Unlike garden variety sleeplessness, the sinister version of insomnia featured in A Sleeping Country is so devastating to the brain and well being, that it has a name, is genetically transferred through generations, and carries a death sentence. So much for a light hearted siesta at the theater. As playwright Melanie Marnich’s script shows, there’s a fine line between hilarity and somber reality. Considering that the script is rather light with limited heft or fully realized character exploration, then you may as well enjoy a joke or two in the deal because as a fellow D.C. reviewer is fond of stating, “there’s not much ‘there’ there.”
Susan Lynskey does what she can with the material as Julia, the insomniac who is a casebook study of sleep deprivation. Not having slept a wink for months, Julia has reached the end of her rope, almost literally, and bares her soul to her therapist friend Dr. Midge, played with ghoulish relish by Connan Morrissey. Midge is a casebook study of therapists behaving badly, succumbs to her share of addictions, including sexual, and has a wanton disregard for any kind of professional propriety in dispensing bad advice and controlled substances which she stashes away for rainy days and pops like Pez candy. Playwright Marnich goes for broad humor when sketching out the friend/therapist character, and Morrissey goes for the gusto while sporting some seriously stylish ankle boots. The to-die-for shoe fetish (costumes by Catherine F. Norgren) also hits Julia who commandeers around the set in garnet red, beautifully heeled Manolo looking pumps. That’s probably not a good sign when the footwear steals the spotlight.
Marcus Kyd is rather wasted in his role of TV-sketch writer, caring fiancée, trying desperately to keep his own sanity while Julia keeps him awake. “I said I love you and always will, but I can’t be with you if you won’t let me sleep,” he protests, before relenting and hunkering down with her protectively. That’s the extent of his comforting side kick role, not unlike the traditional dutiful wife. The tables have turned where the female protagonist heads out on the adventure that the man usually takes. In this case, Julia is determined to meet her possible long lost Italian relatives who have the same exotic sleep depriving symptoms that she has. It’s just that the beginning is so tiring, and the negligent therapist so off-putting, that it’s hard to really care for the quest.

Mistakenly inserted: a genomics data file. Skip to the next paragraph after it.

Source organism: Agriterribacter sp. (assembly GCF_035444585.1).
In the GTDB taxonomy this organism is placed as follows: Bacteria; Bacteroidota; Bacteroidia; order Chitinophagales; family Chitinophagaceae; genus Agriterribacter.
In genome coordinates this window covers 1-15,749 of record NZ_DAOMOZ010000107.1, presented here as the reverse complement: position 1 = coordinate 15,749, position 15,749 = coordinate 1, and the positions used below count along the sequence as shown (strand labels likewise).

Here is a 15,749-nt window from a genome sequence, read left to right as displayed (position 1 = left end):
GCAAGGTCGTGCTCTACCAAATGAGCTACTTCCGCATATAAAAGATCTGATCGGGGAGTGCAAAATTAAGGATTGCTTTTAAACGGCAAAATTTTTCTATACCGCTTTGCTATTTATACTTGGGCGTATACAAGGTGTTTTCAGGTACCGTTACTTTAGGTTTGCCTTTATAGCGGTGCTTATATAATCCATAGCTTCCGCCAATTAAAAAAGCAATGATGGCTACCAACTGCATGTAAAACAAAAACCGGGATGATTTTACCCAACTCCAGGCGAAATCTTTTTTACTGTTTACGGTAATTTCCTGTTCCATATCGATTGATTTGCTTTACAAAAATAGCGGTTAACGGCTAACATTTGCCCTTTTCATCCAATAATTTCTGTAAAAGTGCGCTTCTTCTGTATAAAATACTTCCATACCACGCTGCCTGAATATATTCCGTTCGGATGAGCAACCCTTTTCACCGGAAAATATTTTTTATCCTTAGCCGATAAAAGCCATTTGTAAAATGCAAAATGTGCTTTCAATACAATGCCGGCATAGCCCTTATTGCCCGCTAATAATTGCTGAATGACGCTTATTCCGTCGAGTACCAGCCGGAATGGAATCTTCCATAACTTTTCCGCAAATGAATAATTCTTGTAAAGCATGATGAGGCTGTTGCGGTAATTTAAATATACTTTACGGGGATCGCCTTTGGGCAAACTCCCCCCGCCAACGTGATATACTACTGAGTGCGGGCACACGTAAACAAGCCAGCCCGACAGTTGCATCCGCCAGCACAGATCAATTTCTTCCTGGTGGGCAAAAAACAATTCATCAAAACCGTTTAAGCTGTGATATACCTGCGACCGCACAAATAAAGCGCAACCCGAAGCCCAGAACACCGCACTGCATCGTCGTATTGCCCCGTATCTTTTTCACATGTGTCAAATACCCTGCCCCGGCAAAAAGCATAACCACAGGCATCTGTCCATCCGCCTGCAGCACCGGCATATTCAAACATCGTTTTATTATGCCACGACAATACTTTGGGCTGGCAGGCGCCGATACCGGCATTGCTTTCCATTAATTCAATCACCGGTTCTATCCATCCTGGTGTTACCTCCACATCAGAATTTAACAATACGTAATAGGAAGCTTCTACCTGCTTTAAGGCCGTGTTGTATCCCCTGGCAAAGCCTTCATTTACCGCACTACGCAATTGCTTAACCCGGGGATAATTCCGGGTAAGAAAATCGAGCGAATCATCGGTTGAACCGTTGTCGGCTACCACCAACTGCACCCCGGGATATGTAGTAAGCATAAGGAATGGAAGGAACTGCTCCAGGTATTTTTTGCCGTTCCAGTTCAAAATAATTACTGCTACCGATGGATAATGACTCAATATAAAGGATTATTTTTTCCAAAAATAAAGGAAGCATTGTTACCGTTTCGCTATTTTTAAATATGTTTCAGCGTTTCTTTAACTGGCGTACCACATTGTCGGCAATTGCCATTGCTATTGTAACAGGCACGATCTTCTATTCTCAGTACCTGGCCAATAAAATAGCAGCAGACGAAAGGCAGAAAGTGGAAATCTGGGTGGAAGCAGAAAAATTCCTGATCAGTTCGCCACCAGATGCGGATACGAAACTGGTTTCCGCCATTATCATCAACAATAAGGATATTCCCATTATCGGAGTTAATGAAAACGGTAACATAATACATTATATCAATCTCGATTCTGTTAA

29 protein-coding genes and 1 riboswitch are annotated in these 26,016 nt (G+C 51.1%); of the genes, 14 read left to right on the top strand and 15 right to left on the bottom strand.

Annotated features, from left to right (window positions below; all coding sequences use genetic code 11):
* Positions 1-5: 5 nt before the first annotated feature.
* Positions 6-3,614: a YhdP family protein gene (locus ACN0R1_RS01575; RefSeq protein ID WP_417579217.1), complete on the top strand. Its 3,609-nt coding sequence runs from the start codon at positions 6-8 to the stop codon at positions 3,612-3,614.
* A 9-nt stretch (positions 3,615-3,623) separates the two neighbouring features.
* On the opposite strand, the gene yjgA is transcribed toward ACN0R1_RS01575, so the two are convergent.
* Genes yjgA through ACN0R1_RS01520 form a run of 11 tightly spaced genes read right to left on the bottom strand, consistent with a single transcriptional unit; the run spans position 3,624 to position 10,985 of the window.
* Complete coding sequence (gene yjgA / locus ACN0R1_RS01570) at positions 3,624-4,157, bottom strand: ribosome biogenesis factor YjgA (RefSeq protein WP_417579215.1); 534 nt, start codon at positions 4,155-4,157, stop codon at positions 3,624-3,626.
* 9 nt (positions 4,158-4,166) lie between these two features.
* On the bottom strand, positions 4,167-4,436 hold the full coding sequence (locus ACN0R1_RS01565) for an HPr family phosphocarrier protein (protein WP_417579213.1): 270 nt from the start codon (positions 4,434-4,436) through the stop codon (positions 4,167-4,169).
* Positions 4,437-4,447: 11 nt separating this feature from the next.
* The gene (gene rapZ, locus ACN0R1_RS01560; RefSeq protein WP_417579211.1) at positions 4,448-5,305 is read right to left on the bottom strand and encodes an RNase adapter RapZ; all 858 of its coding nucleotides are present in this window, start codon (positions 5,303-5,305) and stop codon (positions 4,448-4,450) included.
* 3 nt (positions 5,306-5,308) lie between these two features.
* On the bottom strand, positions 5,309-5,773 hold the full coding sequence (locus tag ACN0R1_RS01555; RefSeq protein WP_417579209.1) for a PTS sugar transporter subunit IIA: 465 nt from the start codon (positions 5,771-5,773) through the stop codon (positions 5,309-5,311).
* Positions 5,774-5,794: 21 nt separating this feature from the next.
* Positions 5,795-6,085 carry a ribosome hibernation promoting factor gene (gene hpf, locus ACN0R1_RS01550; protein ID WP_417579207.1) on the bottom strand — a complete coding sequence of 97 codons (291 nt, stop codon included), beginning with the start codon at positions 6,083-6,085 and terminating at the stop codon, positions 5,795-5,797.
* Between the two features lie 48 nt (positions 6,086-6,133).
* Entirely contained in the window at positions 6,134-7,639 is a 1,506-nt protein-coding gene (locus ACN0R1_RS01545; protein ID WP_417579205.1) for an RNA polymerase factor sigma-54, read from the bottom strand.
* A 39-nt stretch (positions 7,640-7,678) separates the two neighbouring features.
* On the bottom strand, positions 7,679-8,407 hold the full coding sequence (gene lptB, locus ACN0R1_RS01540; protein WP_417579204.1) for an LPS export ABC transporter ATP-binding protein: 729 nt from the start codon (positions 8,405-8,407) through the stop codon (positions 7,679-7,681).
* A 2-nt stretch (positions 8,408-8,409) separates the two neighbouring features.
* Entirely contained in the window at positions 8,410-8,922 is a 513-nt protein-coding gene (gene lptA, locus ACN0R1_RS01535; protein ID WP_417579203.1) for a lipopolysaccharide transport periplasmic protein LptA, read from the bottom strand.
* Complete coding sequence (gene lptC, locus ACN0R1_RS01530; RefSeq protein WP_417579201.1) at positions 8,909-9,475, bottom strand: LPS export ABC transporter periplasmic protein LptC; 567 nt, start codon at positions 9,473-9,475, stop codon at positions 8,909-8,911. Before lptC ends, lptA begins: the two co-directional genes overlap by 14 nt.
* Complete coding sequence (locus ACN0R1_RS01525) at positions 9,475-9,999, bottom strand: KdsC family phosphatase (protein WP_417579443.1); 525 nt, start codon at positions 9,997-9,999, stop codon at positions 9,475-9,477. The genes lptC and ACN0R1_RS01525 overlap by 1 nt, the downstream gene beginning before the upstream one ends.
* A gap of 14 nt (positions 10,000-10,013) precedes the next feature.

That is, until Julia gets to Venice and connects with her potential generations-removed cousin, Countess Isabella Orsini. “This is the woman my soul was born to find,” she whispers,” and what a treat for a character deprived audience. The scenes are so refreshing and quirky, as if Marnich splashed herself awake and downed a cup-a-joe. Brigid Cleary’s Isabella perks up her scenes, dressed to the nines and with exaggerated, elongated utterance, her butchered Italiano punch lines, leering facial expressions, her pronounced waltz-like movements, down to her quickie booty-pop to the bouncy cell telephone ring. She’s a magnanimous piece of work and brings the piece to life. In a duo-role now as a trusty butler, Marcus Kyd finally has something to work with and kicks up the interest level a notch, in 18th century European attire down to the wig and waist coast, even though he’s so silent at first you wonder if he’s mute as he attends to Isabella’s every need with tenderness and care. But when he does have a line or two, they are written with such genuine feeling and delivered with such purposeful dead-on delivery, that their sweet relationship snaps into place in an instant, unlike the floundering couple in the first act.
The functional set by James Kronzer works, but, like the shoes, it’s fanciful and elaborate, spinning to accommodate the two settings, as if the play is bigger than it actually is. There’s a creative moment at the end of the first Act when Julia takes her stand to leave despite the cost to her relationship, then the upper right corner of the set opens and the Italian counterparts appear as in a premonition of fun things to come, which they thankfully do.
Award winning writer Marnich is no light-weight; she currently writes for HBO’s highly successful “Big Love, ” and has been described as “one of the freshest, most innovative voices in American theater … her unique language creates an evening of art, emotion and poetic magic.” Potential for that magic is still possible, since this is just the second staging of the piece, so it’s still finding its way. The premise is interesting, albeit tricky to tackle, and Marnich has a personal fascination with “Fatal Familial Insomnia,” an actual orphan disease contained in one Italian family. We’ll see if this second showing will help her apply her sizeable talents to prevent the potential for a sleeping audience.
A Sleeping Country
by Melanie Marnich
directed by Gregg Henry
produced by Round House Theatre
reviewed by Debbie Minter Jackson
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